Put simply, Psychosis is the best thing anyone related to Sepultura has released since Chaos A.D., and I say that as someone who quite enjoyed Machine Messiah. That’s not a slight to Max Cavalera’s post-Sepultura work; Soulfly certainly has had its great moments, and his work with his brother in Cavalera Conspiracy has been quite great. Honestly, Max (and the gents in Sepultura) have forgotten more about metal than I’ll ever learn. However, Psychosis is the first time that Max has created an album that truly felt alive and visceral since Roots.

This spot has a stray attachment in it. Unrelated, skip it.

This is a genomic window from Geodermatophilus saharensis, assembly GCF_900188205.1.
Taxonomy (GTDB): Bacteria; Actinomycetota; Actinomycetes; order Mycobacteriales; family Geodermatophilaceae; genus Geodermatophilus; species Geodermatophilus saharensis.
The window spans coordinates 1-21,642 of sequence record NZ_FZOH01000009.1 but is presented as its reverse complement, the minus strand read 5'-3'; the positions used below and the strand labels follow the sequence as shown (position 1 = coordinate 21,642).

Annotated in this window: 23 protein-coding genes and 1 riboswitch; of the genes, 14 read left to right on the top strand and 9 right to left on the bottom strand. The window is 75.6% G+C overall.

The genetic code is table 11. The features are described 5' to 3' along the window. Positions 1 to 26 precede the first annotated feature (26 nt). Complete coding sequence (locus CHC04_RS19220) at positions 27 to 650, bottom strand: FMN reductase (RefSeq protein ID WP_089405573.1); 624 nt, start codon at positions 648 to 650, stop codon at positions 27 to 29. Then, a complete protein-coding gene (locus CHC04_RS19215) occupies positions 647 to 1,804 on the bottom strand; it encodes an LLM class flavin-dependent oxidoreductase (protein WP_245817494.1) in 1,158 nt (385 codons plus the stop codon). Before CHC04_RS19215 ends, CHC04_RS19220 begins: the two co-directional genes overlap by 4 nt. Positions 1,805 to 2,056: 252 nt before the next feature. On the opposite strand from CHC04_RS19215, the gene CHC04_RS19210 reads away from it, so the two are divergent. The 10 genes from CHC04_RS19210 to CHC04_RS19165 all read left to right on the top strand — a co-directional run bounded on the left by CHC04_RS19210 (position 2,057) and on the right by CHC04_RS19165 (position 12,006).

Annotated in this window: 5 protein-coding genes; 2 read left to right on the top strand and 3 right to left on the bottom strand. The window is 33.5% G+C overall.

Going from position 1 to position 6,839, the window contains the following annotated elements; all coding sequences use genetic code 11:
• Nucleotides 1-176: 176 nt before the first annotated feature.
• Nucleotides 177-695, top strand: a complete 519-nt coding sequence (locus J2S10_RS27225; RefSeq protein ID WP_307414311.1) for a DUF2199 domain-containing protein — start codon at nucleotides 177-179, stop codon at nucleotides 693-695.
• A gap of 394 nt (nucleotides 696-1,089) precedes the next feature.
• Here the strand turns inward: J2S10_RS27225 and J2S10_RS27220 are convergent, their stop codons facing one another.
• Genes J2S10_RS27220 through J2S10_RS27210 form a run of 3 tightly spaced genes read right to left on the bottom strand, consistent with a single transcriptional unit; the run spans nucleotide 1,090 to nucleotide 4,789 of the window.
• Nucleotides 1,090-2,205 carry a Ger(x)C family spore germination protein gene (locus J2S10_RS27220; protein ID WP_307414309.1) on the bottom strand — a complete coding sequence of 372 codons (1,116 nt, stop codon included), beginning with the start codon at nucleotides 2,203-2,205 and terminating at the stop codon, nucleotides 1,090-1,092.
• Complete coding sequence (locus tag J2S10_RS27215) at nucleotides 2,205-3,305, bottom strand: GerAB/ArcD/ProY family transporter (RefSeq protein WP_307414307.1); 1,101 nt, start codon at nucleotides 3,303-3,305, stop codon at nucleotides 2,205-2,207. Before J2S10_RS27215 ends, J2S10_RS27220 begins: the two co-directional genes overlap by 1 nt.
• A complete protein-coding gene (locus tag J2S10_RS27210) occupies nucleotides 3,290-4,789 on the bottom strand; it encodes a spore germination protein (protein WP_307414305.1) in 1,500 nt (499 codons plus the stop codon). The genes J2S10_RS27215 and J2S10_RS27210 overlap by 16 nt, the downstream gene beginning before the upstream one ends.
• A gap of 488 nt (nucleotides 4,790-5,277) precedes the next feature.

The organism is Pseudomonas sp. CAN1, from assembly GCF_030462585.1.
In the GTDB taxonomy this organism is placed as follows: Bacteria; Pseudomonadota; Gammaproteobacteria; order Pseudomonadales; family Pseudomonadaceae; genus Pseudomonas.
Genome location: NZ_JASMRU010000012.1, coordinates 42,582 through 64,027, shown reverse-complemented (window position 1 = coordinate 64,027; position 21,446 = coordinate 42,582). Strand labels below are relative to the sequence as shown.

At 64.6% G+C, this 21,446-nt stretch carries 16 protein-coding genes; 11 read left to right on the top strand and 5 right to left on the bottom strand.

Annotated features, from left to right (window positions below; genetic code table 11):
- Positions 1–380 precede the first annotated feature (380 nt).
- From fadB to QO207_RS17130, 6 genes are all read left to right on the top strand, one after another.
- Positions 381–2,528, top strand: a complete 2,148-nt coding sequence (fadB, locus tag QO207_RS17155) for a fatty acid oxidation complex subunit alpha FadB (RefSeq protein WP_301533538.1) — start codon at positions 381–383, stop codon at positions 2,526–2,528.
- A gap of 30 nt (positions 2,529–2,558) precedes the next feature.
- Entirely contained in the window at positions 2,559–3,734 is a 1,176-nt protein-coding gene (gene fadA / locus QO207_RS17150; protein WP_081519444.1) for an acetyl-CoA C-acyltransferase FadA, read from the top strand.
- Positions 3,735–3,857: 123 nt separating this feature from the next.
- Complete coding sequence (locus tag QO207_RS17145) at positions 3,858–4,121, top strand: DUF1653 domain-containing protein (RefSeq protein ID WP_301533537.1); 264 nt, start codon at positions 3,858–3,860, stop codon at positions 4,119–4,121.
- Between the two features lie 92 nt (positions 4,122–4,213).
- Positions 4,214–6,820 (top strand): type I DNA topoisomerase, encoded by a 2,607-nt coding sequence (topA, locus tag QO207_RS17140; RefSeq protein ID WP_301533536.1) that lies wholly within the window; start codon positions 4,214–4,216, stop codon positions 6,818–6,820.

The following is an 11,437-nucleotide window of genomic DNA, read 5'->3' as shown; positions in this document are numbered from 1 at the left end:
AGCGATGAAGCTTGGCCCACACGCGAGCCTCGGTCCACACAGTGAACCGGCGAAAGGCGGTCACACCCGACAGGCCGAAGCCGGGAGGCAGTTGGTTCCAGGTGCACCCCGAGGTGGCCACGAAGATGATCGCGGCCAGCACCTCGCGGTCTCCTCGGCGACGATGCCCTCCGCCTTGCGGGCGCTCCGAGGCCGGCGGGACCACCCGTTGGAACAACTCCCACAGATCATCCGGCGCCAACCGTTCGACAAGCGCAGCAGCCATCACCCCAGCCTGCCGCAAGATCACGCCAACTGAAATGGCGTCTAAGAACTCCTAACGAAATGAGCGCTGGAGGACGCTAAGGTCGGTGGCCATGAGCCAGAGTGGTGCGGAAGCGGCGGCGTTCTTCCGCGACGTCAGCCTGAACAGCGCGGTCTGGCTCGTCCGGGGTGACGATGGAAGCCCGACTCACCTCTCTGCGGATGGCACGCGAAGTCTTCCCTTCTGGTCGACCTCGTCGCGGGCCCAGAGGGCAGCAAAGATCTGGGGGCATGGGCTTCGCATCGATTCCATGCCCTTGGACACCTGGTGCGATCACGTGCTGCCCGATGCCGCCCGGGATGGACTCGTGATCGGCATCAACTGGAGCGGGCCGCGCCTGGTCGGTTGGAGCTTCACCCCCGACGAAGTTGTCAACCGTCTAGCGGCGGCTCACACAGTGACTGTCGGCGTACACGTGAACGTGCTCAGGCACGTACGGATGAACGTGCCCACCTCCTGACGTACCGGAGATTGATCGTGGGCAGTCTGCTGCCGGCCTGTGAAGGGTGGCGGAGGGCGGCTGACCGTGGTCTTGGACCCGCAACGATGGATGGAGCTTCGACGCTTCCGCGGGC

Cavalera Conspiracy’s latest delves deep into what made Sepultura’s early work so damn great: a groove-oriented spin on thrash, death, and even black metal (seriously, “Judas Pariah” is incredible). Psychosis is maddeningly fun and surprisingly cohesive in its ability to revive the Cavalera brothers’ past greatness. It’s a record where Max’s frenetic fret work masterfully blends with Igor’s wild work behind the kit. Sure, there are some tribal elements that weave their way into things (more often in the second half of the album), but they are limited to the fringes, rather than serving as integral parts of the songs. The mood-setting title track really is the only part of this lean and mean riff machine that feels disappointing. No, despite a very Roots-ian album cover, this is probably as close as we’ll ever get to an Arise Part II, and, oh boy, is this a blast.